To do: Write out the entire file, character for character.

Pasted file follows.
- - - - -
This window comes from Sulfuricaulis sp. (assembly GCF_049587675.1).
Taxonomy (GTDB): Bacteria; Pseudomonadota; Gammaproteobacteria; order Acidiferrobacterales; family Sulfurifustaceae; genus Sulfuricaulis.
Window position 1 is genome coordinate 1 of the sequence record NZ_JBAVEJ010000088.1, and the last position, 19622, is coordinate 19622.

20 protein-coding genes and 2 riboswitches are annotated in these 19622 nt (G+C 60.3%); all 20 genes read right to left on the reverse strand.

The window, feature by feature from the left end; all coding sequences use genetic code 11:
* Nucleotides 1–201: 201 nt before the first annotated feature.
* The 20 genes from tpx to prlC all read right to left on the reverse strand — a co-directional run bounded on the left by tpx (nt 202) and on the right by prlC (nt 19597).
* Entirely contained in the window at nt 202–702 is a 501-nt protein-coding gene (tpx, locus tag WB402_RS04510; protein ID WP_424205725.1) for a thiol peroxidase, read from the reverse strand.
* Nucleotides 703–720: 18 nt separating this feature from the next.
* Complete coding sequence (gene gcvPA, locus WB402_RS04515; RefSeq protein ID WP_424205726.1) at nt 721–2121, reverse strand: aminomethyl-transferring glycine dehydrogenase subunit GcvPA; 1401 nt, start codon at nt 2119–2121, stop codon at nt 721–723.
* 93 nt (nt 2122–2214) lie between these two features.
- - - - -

This window comes from Sulfuricaulis sp. (assembly GCF_049587675.1).
Taxonomy (GTDB): Bacteria; Pseudomonadota; Gammaproteobacteria; order Acidiferrobacterales; family Sulfurifustaceae; genus Sulfuricaulis.
Window position 1 is genome coordinate 1 of the sequence record NZ_JBAVEJ010000088.1, and the last position, 19622, is coordinate 19622.

20 protein-coding genes and 2 riboswitches are annotated in these 19622 nt (G+C 60.3%); all 20 genes read right to left on the reverse strand.

The window, feature by feature from the left end; all coding sequences use genetic code 11:
* Nucleotides 1–201: 201 nt before the first annotated feature.
* The 20 genes from tpx to prlC all read right to left on the reverse strand — a co-directional run bounded on the left by tpx (nt 202) and on the right by prlC (nt 19597).
* Entirely contained in the window at nt 202–702 is a 501-nt protein-coding gene (tpx, locus tag WB402_RS04510; protein ID WP_424205725.1) for a thiol peroxidase, read from the reverse strand.
* Nucleotides 703–720: 18 nt separating this feature from the next.
* Complete coding sequence (gene gcvPA, locus WB402_RS04515; RefSeq protein ID WP_424205726.1) at nt 721–2121, reverse strand: aminomethyl-transferring glycine dehydrogenase subunit GcvPA; 1401 nt, start codon at nt 2119–2121, stop codon at nt 721–723.
* 93 nt (nt 2122–2214) lie between these two features.